Tens of thousands were without power. The center is now about 100 miles from North Carolina. Heavy rainfall began after dark.
Hurricane Florence wasn't expected to make landfall until later Friday morning, but residents in coastal areas were already losing power as fierce gusts lashed the eastern edge of North Carolina.
Some areas could receive as much as 40 inches (one meter) of rain, forecasters said. "It's here where Saffir-Simpson may not be best measure of storms true power", tweeted Weatherbell.com meteorologist Joe Bastardi. "Today the threat becomes a reality". Another 400 people were in shelters in Virginia, where forecasts were less dire. "Not only that, but the wind field actually expands as the center of circulation starts to lose some intensity, you'll start to get hurricane force winds further out from the storm".
Ken Graham, the director of the National Hurricane Center, said: "It truly is really about the whole size of this storm".
The hurricane was seen as a major test for the country's Federal Emergency Management Agency, which was heavily criticized as slow and unprepared for Hurricane Maria in Puerto Rico past year.
"I ask all Georgians to join me in praying for the safety of our people and all those in the path of Hurricane Florence", Deal said.
Southeastern coastal North Carolina into far northeastern SC...20 to 30 inches, isolated 40 inches.
No area in the United States would be able to easily deal with Hurricane Florence, but the communities in its path this time are more vulnerable than in the past.
A gas station in Wilmington collapsed due to heavy winds.
Wilmington resident Julie Terrell was plenty concerned after walking to breakfast past a row of shops fortified with boards, sandbags and hurricane shutters.
"When that last ferry pulls out.it's unnerving to see it pull away and know, 'That's the last chance I have of getting off this island, '" she said Wednesday. "Because it's Mother Nature". That's enough water to fill the Empire State Building almost 40,000 times.
Stare Down from Space into the Churning Maw of Hurricane Florence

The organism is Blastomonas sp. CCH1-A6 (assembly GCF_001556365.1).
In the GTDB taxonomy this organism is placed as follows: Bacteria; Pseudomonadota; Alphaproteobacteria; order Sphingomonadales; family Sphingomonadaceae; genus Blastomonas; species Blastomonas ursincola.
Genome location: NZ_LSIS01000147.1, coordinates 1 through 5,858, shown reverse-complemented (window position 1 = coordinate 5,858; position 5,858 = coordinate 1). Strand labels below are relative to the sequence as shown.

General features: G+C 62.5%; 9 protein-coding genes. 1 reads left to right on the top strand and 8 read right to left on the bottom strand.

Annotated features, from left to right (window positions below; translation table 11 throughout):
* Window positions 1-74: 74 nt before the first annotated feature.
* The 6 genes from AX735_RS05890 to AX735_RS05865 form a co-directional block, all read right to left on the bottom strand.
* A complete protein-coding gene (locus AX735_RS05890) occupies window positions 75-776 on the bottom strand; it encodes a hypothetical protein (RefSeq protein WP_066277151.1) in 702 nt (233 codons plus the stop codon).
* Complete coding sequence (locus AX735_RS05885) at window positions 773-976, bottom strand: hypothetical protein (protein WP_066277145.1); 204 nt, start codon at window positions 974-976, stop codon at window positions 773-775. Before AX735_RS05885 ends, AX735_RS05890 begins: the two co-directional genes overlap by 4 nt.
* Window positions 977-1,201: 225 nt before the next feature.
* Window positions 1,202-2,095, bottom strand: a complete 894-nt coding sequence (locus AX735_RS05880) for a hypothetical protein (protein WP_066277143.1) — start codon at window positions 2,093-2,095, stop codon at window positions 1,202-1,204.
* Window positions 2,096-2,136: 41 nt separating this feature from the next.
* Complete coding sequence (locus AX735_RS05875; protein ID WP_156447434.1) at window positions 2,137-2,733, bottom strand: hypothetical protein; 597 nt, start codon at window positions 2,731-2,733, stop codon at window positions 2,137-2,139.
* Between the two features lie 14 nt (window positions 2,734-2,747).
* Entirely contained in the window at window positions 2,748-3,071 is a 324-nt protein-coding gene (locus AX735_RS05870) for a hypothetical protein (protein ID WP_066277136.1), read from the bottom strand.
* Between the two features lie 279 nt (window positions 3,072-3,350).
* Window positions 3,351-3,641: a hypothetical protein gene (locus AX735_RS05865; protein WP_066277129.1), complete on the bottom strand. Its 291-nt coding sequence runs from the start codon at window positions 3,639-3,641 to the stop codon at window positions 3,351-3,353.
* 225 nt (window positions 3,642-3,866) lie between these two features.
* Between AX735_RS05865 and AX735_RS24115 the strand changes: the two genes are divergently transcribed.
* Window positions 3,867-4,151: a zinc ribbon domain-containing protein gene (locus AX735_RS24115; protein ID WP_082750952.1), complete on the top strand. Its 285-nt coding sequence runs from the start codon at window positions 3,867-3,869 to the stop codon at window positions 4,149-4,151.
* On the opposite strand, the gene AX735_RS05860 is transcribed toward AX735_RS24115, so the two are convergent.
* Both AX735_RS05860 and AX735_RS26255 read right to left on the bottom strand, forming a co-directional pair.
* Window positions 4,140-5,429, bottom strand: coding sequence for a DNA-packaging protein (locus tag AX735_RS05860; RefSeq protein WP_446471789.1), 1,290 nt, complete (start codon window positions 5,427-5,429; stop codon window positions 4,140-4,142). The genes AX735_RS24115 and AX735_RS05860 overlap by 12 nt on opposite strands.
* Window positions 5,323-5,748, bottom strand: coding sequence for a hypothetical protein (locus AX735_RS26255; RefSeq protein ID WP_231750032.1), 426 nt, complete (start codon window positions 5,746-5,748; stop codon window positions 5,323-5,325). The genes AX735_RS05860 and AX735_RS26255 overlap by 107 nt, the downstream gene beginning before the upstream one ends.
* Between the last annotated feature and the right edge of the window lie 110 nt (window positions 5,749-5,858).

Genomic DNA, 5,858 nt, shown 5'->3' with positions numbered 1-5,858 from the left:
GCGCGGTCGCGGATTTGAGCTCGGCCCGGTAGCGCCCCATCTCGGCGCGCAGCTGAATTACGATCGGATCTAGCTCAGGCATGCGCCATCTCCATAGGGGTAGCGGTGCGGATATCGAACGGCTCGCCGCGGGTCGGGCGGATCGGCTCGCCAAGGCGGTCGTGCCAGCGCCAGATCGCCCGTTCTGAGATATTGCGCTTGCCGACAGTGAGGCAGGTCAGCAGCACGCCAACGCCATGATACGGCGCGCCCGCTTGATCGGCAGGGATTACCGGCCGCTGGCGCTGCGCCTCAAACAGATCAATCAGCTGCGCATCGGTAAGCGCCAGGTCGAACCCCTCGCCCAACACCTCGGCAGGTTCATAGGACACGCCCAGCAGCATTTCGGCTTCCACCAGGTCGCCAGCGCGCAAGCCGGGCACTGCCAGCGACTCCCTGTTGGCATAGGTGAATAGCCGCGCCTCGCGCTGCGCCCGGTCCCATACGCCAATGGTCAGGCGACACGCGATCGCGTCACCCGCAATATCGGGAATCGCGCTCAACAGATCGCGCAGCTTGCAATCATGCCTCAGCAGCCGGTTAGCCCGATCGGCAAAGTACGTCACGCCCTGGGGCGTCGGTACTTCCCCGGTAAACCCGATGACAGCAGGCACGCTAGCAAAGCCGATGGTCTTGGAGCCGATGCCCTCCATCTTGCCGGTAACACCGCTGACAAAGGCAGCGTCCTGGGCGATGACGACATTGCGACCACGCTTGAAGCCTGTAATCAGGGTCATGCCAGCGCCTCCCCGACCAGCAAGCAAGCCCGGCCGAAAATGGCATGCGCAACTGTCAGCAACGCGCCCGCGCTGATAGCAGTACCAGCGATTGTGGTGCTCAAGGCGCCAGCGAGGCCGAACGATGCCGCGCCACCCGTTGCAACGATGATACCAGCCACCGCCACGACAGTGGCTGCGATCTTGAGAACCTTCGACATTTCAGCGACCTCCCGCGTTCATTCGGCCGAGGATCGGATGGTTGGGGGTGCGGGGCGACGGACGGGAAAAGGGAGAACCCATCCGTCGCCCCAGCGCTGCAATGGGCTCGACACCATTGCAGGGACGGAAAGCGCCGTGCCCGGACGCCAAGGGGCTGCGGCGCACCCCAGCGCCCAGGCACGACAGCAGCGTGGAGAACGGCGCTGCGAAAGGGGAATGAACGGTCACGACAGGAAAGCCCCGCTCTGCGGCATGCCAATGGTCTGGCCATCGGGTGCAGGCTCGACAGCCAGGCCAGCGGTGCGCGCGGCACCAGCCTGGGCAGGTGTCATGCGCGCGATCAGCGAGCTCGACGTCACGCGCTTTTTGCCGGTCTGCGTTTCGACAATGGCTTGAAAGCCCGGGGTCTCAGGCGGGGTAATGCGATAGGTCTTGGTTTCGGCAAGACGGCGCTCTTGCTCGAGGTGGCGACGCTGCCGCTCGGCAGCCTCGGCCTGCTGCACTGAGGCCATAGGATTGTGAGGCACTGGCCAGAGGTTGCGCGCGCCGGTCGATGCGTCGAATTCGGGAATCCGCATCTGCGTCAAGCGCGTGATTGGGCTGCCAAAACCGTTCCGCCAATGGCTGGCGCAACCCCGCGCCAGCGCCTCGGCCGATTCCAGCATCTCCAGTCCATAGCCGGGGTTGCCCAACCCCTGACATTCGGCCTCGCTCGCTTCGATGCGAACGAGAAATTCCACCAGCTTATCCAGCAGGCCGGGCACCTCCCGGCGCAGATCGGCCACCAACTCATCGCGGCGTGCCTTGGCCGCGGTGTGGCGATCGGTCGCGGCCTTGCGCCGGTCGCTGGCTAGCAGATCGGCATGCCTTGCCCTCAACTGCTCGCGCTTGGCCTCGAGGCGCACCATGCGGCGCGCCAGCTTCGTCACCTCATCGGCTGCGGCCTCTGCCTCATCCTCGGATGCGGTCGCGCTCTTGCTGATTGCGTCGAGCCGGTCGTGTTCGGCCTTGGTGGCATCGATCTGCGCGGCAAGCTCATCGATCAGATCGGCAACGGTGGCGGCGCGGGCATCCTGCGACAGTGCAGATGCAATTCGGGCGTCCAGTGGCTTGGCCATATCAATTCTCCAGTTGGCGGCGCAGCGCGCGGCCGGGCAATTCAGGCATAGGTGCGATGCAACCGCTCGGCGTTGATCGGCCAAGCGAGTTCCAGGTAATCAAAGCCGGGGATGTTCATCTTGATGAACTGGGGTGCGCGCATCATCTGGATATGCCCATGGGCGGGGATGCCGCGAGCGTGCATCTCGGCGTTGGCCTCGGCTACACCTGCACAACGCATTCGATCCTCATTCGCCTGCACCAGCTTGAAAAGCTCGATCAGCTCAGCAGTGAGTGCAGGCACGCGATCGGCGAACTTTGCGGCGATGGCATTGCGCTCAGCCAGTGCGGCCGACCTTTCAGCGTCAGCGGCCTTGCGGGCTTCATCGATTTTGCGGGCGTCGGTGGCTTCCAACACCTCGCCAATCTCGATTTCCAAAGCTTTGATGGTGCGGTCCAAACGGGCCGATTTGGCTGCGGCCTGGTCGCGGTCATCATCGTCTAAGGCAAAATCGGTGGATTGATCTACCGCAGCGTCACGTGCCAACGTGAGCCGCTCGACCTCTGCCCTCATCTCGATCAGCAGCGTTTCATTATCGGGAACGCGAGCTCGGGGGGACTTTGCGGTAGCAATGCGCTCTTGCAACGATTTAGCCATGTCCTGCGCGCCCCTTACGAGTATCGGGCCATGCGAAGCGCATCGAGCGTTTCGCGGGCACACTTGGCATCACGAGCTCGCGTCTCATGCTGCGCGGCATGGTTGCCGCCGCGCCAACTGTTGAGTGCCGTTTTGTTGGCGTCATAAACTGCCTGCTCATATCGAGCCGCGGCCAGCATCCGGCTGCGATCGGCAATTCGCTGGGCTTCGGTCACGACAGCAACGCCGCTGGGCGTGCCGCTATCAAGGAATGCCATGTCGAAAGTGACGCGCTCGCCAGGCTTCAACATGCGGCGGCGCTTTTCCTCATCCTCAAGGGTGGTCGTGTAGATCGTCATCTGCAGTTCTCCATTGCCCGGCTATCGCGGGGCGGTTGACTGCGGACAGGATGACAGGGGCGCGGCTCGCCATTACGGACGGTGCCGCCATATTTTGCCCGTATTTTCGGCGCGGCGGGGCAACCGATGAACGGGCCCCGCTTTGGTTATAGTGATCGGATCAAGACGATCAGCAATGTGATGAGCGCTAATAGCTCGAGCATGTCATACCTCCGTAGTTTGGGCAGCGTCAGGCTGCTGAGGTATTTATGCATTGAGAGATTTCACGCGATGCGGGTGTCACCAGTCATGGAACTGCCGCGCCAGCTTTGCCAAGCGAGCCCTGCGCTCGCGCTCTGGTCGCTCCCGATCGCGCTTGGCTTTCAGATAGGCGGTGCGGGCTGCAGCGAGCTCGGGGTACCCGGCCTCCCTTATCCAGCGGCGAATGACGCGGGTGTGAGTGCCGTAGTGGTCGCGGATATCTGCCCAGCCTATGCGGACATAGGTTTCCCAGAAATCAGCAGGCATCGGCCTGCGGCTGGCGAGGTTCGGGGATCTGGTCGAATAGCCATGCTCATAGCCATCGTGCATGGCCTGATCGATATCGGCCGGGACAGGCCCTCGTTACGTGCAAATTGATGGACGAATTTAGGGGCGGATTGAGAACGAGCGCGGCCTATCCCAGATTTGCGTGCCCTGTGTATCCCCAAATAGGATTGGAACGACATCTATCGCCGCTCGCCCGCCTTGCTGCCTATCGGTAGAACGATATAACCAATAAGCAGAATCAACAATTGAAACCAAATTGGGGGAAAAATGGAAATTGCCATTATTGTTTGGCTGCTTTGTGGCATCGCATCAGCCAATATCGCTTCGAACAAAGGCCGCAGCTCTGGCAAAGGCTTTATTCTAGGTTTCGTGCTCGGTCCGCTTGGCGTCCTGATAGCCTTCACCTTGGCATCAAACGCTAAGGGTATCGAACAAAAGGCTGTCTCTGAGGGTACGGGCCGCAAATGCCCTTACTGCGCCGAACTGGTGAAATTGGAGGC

People are seen inside a shelter run by Red Cross before Hurricane Florence comes ashore in Grantsboro, N.C., September 13, 2018. Millions were expected to lose power from the storm and restoration could take weeks.
Officials said some 1.7 million people in the Carolinas and Virginia were warned to evacuate, but it was unclear how many did.
Homeless after losing her job at Walmart three months ago, 25-year-old Brittany Jones went to a storm shelter at a high school near Raleigh.
State Health and Human Services Secretary Mandy Cohen said driving through floodwaters was a leading cause of death during Hurricane Matthew in 2016. "You will have a compounding effect of storm surge and the waves that will probably be quite devastating to the coastal communities", Ginis said.
The worst may come as the gargantuan storm swirls past the shore and dumps days of rain on mountainous interiors, potentially creating disastrous mudslides. By Friday morning Florence had already sapped power to almost 450,000 customers in the Carolinas, emergency officials said. Workers are being brought in from the Midwest and Florida to help in the storm's aftermath, it said.
As of 8 p.m., Florence was centered about 85 miles (135 kilometers) southeast of Wilmington, its forward movement slowed to 5 mph (7 kph). Highway 12 in the Outer Banks and some roads in Southeastern North Carolina have already seen flooding.
At 11:00 pm (0300 GMT), Florence was over the Atlantic Ocean about 60 miles (95 kilometers) east-southeast of Wilmington, North Carolina, and moving northwest at six miles per hour, the NHC said.
"The primary fuel for hurricanes is a warm sea surface, which is getting warmer with climate change", said Dr Kelly McCusker, a climate scientist at the independent economic research firm Rhodium Group.
The worst of the storm will likely last into Monday for Charlotte before what's left of Florence will move to the north and west. As the storm moves inland it will find a relatively flat area for hundreds of miles.
Some Carolinians have expressed frustration after evacuating their homes for a storm that was later downgraded - but officials have pushed back at suggestions that Florence's threat has been exaggerated.
"Afterwards, I'm going to drink a bottle of whiskey and take a two-day nap, but right now I'm walking the neighborhood and making sure my neighbors are fine, because nobody can get in here".